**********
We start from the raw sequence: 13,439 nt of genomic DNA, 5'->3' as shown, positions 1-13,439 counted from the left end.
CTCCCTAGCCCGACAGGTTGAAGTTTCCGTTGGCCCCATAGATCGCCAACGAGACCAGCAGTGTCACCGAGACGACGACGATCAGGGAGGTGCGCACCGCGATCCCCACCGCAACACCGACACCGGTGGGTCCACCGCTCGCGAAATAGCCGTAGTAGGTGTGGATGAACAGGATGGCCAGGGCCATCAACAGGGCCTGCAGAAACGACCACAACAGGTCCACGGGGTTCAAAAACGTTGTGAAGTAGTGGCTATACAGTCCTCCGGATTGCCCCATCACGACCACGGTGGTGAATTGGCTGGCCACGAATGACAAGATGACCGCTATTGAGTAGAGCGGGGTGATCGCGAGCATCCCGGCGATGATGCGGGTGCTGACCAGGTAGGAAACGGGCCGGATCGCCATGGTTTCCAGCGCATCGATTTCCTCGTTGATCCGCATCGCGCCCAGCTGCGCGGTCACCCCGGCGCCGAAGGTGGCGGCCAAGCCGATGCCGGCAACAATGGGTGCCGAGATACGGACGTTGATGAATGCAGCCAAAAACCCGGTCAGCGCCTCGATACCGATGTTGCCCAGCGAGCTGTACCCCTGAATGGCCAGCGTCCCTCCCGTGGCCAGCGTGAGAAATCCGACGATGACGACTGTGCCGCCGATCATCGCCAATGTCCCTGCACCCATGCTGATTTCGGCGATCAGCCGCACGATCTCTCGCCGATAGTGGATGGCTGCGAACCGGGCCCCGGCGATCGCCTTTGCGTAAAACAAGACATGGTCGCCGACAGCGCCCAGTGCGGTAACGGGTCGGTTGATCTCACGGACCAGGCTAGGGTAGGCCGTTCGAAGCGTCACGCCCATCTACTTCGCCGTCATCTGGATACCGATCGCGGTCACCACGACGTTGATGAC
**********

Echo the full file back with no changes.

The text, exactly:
We start from the raw sequence: 13,439 nt of genomic DNA, 5'->3' as shown, positions 1-13,439 counted from the left end.
CTCCCTAGCCCGACAGGTTGAAGTTTCCGTTGGCCCCATAGATCGCCAACGAGACCAGCAGTGTCACCGAGACGACGACGATCAGGGAGGTGCGCACCGCGATCCCCACCGCAACACCGACACCGGTGGGTCCACCGCTCGCGAAATAGCCGTAGTAGGTGTGGATGAACAGGATGGCCAGGGCCATCAACAGGGCCTGCAGAAACGACCACAACAGGTCCACGGGGTTCAAAAACGTTGTGAAGTAGTGGCTATACAGTCCTCCGGATTGCCCCATCACGACCACGGTGGTGAATTGGCTGGCCACGAATGACAAGATGACCGCTATTGAGTAGAGCGGGGTGATCGCGAGCATCCCGGCGATGATGCGGGTGCTGACCAGGTAGGAAACGGGCCGGATCGCCATGGTTTCCAGCGCATCGATTTCCTCGTTGATCCGCATCGCGCCCAGCTGCGCGGTCACCCCGGCGCCGAAGGTGGCGGCCAAGCCGATGCCGGCAACAATGGGTGCCGAGATACGGACGTTGATGAATGCAGCCAAAAACCCGGTCAGCGCCTCGATACCGATGTTGCCCAGCGAGCTGTACCCCTGAATGGCCAGCGTCCCTCCCGTGGCCAGCGTGAGAAATCCGACGATGACGACTGTGCCGCCGATCATCGCCAATGTCCCTGCACCCATGCTGATTTCGGCGATCAGCCGCACGATCTCTCGCCGATAGTGGATGGCTGCGAACCGGGCCCCGGCGATCGCCTTTGCGTAAAACAAGACATGGTCGCCGACAGCGCCCAGTGCGGTAACGGGTCGGTTGATCTCACGGACCAGGCTAGGGTAGGCCGTTCGAAGCGTCACGCCCATCTACTTCGCCGTCATCTGGATACCGATCGCGGTCACCACGACGTTGATGAC